“This call will select innovators to develop novel technology payloads that will provide significant improvements over current state-of-the-art systems,” describes Stephen Gaddis, Game Changing Development Program manager at NASA’s Langley Research Center in Hampton, Va.
- This artist’s rendition shows the Neutron-star Interior Composition Explorer (NICER)/Station Explorer for X-ray Timing and Navigation Technology (SEXTANT) payload that NASA recently selected as its next Explorer Mission of Opportunity. The 56-telescope payload will fly on the International Space Station. Credit: NASA
Proposals are due by 17 June 2013 and will be accepted from U.S. or non-U.S. organizations, including NASA centers, other government agencies, federally funded research and development centers, educational institutions, and industry and nonprofit organizations.
NASA anticipates making as many as 18 awards this summer, with the majority of awards ranging in value from roughly $50,000 to $250,000 each. The total combined funding for this solicitation is expected to be approximately $2 million, based on availability of funds.
For more, visit NASA’s Solicitation and Proposal Integrated Review and Evaluation System website at http://nspires.nasaprs.com/.
This mil/aero geek, initially concerned about the future of space travel after the retirement of the U.S. space shuttle program, is excited to see NASA enabling the commercial space growth and innovation.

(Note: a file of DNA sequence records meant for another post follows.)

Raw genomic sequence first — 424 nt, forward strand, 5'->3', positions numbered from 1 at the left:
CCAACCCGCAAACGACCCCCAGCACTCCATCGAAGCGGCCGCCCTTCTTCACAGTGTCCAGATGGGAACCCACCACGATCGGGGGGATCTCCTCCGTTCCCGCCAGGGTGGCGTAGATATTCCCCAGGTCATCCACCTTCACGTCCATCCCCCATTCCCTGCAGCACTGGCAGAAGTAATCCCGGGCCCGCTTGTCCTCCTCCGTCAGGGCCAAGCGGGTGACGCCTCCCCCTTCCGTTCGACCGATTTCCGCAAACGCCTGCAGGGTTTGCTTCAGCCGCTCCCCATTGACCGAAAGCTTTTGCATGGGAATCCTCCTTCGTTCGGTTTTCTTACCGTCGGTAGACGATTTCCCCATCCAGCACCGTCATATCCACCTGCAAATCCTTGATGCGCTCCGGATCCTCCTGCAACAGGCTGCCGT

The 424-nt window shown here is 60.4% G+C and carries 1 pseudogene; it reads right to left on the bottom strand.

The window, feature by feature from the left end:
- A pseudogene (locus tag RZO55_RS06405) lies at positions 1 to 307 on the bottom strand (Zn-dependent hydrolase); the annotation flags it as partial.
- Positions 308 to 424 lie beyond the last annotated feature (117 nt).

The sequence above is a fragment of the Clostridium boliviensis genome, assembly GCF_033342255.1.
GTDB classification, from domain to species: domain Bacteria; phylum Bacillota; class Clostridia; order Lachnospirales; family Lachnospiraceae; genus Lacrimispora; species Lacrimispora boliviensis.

Tags: aerospace, computer, design, design automation, electric, electrical, electronic, engineer, Game Changing Development Program, geek, hardware, mentor, Mentor Graphics, Mentor.com, mil-aero, milaero, military, nasa, NASA's Flight Opportunities Program, NASA's Langley Research Center, NICER/SEXTANT, Small Spacecraft Technology Program, Stephen Gaddis
Aerospace engineers and executives will be happy to hear that, for the second year, NASA plans to assist makers of space-related technologies, such as advanced payloads and spacecraft systems.
This month, NASA announced that it is soliciting proposals from aerospace technology companies from far and wide. NASA’s Flight Opportunities Program is sponsoring the solicitation for proposals, which program officials anticipate receiving from entrepreneurs, scientists, technologists, instrument builders, research managers, and vehicle builders and operators.